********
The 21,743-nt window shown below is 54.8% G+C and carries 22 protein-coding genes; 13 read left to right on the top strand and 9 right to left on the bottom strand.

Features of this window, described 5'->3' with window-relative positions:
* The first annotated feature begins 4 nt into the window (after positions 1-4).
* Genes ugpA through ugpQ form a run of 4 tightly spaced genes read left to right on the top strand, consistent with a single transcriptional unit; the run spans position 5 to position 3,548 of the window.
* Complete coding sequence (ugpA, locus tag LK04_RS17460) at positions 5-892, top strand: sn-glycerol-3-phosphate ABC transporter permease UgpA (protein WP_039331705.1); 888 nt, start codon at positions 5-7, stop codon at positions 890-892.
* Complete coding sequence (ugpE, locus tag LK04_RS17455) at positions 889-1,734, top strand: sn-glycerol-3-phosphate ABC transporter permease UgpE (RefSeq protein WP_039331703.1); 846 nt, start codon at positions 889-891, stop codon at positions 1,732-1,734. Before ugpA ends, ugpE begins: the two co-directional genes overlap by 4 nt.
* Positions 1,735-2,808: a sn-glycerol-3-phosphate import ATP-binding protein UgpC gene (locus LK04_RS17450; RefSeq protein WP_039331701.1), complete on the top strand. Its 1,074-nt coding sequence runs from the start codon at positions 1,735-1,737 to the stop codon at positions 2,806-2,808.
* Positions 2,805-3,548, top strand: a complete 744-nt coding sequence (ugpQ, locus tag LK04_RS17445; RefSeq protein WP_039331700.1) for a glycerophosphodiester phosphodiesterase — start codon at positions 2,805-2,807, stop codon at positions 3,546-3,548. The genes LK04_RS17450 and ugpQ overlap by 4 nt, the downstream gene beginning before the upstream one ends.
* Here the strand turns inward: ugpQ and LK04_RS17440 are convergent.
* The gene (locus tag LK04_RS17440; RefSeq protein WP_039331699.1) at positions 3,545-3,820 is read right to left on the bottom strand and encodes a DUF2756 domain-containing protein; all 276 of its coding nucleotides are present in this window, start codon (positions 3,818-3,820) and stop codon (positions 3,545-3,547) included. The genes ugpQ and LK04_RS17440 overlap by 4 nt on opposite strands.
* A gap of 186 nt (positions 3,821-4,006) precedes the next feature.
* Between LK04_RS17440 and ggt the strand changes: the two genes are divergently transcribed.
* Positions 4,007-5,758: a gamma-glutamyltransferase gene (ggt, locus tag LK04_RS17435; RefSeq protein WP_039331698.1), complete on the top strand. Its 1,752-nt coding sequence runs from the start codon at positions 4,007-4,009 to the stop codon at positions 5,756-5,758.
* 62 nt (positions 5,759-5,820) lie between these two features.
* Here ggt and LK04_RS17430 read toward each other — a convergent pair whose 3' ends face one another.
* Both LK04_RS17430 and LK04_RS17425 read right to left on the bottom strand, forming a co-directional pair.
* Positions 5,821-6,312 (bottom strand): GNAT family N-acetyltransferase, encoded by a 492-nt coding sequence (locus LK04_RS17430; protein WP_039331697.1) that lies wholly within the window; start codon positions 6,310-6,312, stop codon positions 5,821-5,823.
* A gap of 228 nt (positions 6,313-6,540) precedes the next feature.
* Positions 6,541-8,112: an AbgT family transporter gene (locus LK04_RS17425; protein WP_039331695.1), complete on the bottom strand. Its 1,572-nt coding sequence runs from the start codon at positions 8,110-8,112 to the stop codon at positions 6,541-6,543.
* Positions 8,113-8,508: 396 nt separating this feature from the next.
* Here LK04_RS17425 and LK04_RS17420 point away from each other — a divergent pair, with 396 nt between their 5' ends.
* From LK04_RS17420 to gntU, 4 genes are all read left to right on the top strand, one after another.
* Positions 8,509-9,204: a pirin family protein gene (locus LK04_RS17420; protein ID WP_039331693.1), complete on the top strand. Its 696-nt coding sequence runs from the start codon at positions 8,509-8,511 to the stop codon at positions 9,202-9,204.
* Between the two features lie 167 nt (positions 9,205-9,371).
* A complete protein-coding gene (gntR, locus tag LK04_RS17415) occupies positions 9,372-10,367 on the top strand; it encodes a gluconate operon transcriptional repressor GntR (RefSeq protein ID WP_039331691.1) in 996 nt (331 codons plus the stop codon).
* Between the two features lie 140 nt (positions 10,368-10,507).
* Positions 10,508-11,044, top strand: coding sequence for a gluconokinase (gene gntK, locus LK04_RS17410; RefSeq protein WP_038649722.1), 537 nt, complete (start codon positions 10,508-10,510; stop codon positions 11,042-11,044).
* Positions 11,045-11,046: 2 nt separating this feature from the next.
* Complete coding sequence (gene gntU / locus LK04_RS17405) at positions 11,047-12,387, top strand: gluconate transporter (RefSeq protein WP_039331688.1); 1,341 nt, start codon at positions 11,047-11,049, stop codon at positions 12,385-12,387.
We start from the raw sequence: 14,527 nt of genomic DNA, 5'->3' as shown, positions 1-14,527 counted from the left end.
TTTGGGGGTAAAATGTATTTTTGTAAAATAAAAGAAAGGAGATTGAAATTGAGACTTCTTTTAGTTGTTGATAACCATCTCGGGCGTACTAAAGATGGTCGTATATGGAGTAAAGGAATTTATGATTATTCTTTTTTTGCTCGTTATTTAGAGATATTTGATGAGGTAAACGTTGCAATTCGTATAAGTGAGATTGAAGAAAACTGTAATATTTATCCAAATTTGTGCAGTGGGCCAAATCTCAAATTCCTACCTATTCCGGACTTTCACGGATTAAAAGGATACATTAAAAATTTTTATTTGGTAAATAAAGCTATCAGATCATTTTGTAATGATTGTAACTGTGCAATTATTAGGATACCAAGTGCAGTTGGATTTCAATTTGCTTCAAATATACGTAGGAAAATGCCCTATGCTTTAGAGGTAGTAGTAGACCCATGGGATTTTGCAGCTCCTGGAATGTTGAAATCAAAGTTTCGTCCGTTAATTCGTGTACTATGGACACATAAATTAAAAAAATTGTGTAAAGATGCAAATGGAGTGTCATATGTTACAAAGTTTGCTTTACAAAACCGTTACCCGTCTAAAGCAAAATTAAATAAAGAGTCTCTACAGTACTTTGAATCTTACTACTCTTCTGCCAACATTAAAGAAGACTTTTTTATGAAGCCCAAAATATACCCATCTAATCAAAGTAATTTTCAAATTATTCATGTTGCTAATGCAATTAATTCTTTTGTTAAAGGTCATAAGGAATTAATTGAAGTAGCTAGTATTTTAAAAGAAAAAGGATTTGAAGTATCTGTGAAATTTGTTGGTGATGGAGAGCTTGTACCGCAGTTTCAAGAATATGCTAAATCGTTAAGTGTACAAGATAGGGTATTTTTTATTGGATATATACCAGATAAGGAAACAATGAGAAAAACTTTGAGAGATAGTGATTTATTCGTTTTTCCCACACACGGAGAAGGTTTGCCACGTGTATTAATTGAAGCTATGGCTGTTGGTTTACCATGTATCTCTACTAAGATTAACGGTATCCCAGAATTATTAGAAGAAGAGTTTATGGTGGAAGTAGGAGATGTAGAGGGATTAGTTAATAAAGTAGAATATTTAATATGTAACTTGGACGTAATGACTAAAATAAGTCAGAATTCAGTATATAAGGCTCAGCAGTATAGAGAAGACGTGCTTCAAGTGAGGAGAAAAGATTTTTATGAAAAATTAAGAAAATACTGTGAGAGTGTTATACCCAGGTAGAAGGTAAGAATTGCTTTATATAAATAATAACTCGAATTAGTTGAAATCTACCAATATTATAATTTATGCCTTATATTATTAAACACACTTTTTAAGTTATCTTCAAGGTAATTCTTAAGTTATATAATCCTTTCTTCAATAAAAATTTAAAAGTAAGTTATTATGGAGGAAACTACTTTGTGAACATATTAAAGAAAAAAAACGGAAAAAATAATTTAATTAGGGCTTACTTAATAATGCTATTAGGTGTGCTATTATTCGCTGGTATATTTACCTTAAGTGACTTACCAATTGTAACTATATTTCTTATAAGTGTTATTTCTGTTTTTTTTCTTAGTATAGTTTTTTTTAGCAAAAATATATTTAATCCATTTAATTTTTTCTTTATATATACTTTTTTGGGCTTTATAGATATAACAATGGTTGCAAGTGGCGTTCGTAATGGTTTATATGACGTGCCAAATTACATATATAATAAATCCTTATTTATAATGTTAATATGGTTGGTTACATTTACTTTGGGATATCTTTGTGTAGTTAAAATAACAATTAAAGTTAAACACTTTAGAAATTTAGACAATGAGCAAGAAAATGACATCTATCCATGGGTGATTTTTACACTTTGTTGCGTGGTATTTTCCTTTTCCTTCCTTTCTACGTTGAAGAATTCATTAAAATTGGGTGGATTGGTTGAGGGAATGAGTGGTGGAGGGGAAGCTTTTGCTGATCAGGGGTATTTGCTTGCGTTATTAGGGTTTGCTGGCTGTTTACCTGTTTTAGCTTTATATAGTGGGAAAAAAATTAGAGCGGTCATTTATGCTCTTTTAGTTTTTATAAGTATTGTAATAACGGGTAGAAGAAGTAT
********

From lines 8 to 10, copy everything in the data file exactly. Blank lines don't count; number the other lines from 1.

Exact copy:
* Positions 2,805-3,548, top strand: a complete 744-nt coding sequence (ugpQ, locus tag LK04_RS17445; RefSeq protein WP_039331700.1) for a glycerophosphodiester phosphodiesterase — start codon at positions 2,805-2,807, stop codon at positions 3,546-3,548. The genes LK04_RS17450 and ugpQ overlap by 4 nt, the downstream gene beginning before the upstream one ends.
* Here the strand turns inward: ugpQ and LK04_RS17440 are convergent.
* The gene (locus tag LK04_RS17440; RefSeq protein WP_039331699.1) at positions 3,545-3,820 is read right to left on the bottom strand and encodes a DUF2756 domain-containing protein; all 276 of its coding nucleotides are present in this window, start codon (positions 3,818-3,820) and stop codon (positions 3,545-3,547) included. The genes ugpQ and LK04_RS17440 overlap by 4 nt on opposite strands.